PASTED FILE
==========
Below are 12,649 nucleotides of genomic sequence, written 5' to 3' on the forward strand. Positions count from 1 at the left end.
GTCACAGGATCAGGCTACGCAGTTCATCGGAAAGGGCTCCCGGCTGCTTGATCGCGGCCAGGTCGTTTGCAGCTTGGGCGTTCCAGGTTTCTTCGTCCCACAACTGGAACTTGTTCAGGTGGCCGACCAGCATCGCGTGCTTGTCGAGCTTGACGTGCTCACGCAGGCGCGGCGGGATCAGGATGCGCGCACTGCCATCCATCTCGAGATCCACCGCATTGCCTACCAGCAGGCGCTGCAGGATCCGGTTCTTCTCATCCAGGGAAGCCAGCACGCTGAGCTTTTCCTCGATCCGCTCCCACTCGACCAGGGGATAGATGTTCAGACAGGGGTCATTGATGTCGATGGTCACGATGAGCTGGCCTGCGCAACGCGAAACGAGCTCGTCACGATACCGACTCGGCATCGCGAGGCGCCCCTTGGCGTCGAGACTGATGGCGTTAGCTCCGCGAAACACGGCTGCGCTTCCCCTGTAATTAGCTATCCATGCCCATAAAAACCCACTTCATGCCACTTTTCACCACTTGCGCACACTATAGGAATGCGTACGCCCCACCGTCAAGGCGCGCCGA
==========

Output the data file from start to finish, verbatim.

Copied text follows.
Below are 12,649 nucleotides of genomic sequence, written 5' to 3' on the forward strand. Positions count from 1 at the left end.
GTCACAGGATCAGGCTACGCAGTTCATCGGAAAGGGCTCCCGGCTGCTTGATCGCGGCCAGGTCGTTTGCAGCTTGGGCGTTCCAGGTTTCTTCGTCCCACAACTGGAACTTGTTCAGGTGGCCGACCAGCATCGCGTGCTTGTCGAGCTTGACGTGCTCACGCAGGCGCGGCGGGATCAGGATGCGCGCACTGCCATCCATCTCGAGATCCACCGCATTGCCTACCAGCAGGCGCTGCAGGATCCGGTTCTTCTCATCCAGGGAAGCCAGCACGCTGAGCTTTTCCTCGATCCGCTCCCACTCGACCAGGGGATAGATGTTCAGACAGGGGTCATTGATGTCGATGGTCACGATGAGCTGGCCTGCGCAACGCGAAACGAGCTCGTCACGATACCGACTCGGCATCGCGAGGCGCCCCTTGGCGTCGAGACTGATGGCGTTAGCTCCGCGAAACACGGCTGCGCTTCCCCTGTAATTAGCTATCCATGCCCATAAAAACCCACTTCATGCCACTTTTCACCACTTGCGCACACTATAGGAATGCGTACGCCCCACCGTCAAGGCGCGCCGA